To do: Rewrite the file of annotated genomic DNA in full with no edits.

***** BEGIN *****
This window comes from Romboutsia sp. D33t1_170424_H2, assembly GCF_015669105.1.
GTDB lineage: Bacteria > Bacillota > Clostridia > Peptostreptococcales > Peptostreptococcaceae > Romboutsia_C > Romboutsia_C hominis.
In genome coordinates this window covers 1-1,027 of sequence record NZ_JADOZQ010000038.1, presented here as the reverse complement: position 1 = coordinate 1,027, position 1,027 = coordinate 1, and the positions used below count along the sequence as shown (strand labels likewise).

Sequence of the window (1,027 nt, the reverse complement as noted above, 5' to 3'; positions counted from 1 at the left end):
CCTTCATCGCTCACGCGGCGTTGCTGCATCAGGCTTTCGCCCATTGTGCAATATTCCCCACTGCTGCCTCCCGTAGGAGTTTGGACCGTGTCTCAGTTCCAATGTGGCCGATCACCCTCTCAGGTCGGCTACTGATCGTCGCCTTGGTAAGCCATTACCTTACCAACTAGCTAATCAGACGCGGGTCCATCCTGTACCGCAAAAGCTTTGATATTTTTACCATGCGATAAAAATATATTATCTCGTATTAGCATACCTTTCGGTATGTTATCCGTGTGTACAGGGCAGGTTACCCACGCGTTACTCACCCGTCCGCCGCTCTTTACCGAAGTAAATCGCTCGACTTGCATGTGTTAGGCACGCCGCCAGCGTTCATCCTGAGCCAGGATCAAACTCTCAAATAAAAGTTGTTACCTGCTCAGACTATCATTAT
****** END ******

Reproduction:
This window comes from Romboutsia sp. D33t1_170424_H2, assembly GCF_015669105.1.
GTDB lineage: Bacteria > Bacillota > Clostridia > Peptostreptococcales > Peptostreptococcaceae > Romboutsia_C > Romboutsia_C hominis.
In genome coordinates this window covers 1-1,027 of sequence record NZ_JADOZQ010000038.1, presented here as the reverse complement: position 1 = coordinate 1,027, position 1,027 = coordinate 1, and the positions used below count along the sequence as shown (strand labels likewise).

Sequence of the window (1,027 nt, the reverse complement as noted above, 5' to 3'; positions counted from 1 at the left end):
CCTTCATCGCTCACGCGGCGTTGCTGCATCAGGCTTTCGCCCATTGTGCAATATTCCCCACTGCTGCCTCCCGTAGGAGTTTGGACCGTGTCTCAGTTCCAATGTGGCCGATCACCCTCTCAGGTCGGCTACTGATCGTCGCCTTGGTAAGCCATTACCTTACCAACTAGCTAATCAGACGCGGGTCCATCCTGTACCGCAAAAGCTTTGATATTTTTACCATGCGATAAAAATATATTATCTCGTATTAGCATACCTTTCGGTATGTTATCCGTGTGTACAGGGCAGGTTACCCACGCGTTACTCACCCGTCCGCCGCTCTTTACCGAAGTAAATCGCTCGACTTGCATGTGTTAGGCACGCCGCCAGCGTTCATCCTGAGCCAGGATCAAACTCTCAAATAAAAGTTGTTACCTGCTCAGACTATCATTAT